Continue Reading “Cyber Shield Act” Calling for IoT Device Certification Reintroduced in Congress

A number of legislative proposals to amend Section 230 of the 1996 Communications Decency Act (“Section 230”) have already been introduced in the new Congress.  Section 230 provides immunity to an owner or user of an “interactive computer service” — generally understood to encompass internet platforms and websites — from liability for content posted by a third party.

On February 8, 2021, Senator Mark Warner (D-VA) introduced the Safeguarding Against Fraud, Exploitation, Threats, Extremism, and Consumer Harms Act (“SAFE TECH Act”), cosponsored by Senators Amy Klobuchar (D-MN) and Mazie Hirono (D-HI).  The bill would narrow the scope of immunity that has been applied to online platforms.  Specifically, the SAFE TECH Act would amend Section 230 in the following ways:
Continue Reading SAFE TECH Act Would Limit Scope and Redesign Framework of Section 230 Immunity

On February 4, 2021, the House Energy and Commerce’s Subcommittee on Consumer Protection and Commerce held a hearing entitled, “Safeguarding American Consumers: Fighting Scams and Fraud During the Pandemic.”  The hearing focused on the FTC’s ability to obtain equitable monetary relief under Section 13(b) of the FTC Act – an issue that is currently being considered by the Supreme Court in AMG Capital Management LLC v. Federal Trade Commission.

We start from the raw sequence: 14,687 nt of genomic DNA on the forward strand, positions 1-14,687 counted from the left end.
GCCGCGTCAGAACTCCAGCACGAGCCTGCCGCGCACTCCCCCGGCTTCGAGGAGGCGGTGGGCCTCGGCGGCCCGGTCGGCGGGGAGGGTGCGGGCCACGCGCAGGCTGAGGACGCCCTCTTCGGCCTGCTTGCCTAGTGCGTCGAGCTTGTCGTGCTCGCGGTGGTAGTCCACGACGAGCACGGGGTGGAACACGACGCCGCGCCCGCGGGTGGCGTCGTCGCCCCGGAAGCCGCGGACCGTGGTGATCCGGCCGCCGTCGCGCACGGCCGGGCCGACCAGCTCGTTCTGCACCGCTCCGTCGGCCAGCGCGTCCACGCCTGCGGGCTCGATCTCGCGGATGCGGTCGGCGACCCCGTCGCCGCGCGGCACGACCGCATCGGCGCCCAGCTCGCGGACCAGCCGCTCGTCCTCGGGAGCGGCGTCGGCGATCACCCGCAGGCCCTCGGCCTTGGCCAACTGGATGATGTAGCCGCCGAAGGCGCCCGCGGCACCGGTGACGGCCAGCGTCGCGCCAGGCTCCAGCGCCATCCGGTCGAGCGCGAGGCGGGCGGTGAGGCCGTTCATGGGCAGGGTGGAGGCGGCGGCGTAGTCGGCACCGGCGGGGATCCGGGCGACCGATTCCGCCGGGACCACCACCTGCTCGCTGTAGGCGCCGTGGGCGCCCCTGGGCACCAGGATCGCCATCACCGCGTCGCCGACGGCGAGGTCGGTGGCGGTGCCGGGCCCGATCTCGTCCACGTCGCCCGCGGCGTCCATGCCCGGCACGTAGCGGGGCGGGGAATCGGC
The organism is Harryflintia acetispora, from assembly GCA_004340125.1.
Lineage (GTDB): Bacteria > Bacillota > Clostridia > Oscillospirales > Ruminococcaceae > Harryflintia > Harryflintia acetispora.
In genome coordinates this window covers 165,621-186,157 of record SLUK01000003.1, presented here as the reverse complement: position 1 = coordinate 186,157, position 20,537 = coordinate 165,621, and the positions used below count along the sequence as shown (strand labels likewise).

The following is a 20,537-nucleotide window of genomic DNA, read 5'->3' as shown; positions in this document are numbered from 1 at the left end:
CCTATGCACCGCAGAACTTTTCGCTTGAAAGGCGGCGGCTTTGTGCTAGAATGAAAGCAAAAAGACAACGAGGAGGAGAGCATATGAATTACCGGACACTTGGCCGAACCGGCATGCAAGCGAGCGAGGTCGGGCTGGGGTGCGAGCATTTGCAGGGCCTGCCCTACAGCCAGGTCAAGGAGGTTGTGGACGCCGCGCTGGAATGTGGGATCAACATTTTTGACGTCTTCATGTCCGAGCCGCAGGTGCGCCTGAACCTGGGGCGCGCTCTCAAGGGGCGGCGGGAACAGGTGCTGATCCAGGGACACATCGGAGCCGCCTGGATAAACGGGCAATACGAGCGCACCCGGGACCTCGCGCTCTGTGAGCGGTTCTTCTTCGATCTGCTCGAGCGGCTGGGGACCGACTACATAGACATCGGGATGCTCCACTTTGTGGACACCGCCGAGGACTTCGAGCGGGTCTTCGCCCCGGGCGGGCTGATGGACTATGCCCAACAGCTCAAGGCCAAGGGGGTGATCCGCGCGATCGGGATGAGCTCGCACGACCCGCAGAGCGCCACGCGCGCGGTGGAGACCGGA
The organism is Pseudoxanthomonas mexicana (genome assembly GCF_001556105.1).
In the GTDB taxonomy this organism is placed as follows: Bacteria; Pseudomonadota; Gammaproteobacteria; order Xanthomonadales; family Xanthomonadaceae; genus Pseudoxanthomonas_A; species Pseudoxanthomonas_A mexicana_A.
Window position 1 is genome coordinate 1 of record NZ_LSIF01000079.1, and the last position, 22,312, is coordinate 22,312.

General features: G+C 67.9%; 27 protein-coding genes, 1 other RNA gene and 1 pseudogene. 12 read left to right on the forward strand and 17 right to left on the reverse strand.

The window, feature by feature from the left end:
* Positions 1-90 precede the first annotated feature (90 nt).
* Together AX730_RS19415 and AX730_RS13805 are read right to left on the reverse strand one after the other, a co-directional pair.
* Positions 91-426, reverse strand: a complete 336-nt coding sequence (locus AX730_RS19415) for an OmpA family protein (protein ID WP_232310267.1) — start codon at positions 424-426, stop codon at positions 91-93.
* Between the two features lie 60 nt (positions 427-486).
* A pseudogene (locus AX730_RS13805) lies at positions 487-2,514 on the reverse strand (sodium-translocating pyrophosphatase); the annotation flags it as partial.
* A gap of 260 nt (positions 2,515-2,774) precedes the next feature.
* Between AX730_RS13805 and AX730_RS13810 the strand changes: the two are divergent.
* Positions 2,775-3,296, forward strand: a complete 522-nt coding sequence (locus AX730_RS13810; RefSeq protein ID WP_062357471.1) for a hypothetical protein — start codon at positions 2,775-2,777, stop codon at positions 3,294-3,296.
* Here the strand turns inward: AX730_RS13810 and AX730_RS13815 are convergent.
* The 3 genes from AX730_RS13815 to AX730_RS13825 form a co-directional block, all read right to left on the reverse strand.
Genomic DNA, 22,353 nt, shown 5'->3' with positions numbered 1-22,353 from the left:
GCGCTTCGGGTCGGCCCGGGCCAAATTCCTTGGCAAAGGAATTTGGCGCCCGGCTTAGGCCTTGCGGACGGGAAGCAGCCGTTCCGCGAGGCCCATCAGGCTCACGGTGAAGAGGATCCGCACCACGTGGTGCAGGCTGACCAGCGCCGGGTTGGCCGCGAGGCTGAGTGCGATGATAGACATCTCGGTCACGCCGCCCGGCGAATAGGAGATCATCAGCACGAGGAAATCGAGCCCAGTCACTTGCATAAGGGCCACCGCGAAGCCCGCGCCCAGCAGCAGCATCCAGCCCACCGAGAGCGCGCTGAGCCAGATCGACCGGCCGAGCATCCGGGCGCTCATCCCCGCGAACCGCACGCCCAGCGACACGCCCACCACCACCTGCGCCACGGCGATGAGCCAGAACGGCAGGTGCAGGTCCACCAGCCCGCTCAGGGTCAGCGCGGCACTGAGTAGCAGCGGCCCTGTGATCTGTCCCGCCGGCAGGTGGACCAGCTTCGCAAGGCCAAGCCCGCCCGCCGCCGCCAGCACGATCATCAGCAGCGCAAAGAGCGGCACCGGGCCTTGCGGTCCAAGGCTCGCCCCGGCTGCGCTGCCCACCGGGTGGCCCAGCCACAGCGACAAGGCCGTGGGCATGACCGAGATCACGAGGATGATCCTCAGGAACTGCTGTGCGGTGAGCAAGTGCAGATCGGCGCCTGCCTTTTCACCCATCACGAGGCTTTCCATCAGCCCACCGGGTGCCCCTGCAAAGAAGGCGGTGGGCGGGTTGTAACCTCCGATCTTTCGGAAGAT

To gain a better understanding of the deceptive marketing campaigns seeking to exploit the ongoing public health crisis and the challenges the FTC faces in fighting fraud, the Subcommittee invited Bonnie Patten, Executive Director of TruthInAdvertising.org; Jessica Rich, former Bureau of Consumer Protection Director and Distinguished Fellow of the Institute for Technology Law & Policy at Georgetown Law School; William E. Kovacic, former FTC Chairman and Global Competition Professor of Law at George Washington University Law School; and Traci Ponto, Spokane COPS Crime Victim Advocate at Spokane Community Oriented Policy Services.
Continue Reading Hearing on Consumer Protection During the Pandemic Focuses on FTC’s Equitable Monetary Authority

On Friday, December 4, 2020, President Trump signed the bipartisan Internet of Things (“IoT”) Cybersecurity Improvement Act of 2020 into law.  The IoT Cybersecurity Improvement Act empowers the National Institute of Standards and Technology (“NIST”) to create cybersecurity standards for internet-connected devices purchased and used by federal agencies.  For more information on the law, please

The bipartisan Internet of Things (“IoT”) Cybersecurity Improvement Act of 2020 (S. 734, H.R. 1668) has passed the House and the Senate and is headed to the President’s desk for signature.  The bill was sponsored in the House by Representatives Hurd (R-TX) and Kelly (D-IL), and in the Senate by Senators Warner (D-VA) and Gardner (R-CO).  President Trump is expected to sign the measure into law.

According to Senator Warner (D-VA), the bill would “harness the purchasing power of the federal government and incentivize companies to finally secure the [internet-connected] devices they create and sell.”

The IoT Cybersecurity Improvement Act will require the National Institute of Standards and Technology (“NIST”) to develop minimum cybersecurity standards for internet-connected devices purchased or used by the federal government.  The bill sets forth the following requirements:
Continue Reading IoT Update: Congress Passes IoT Cybersecurity Improvement Act of 2020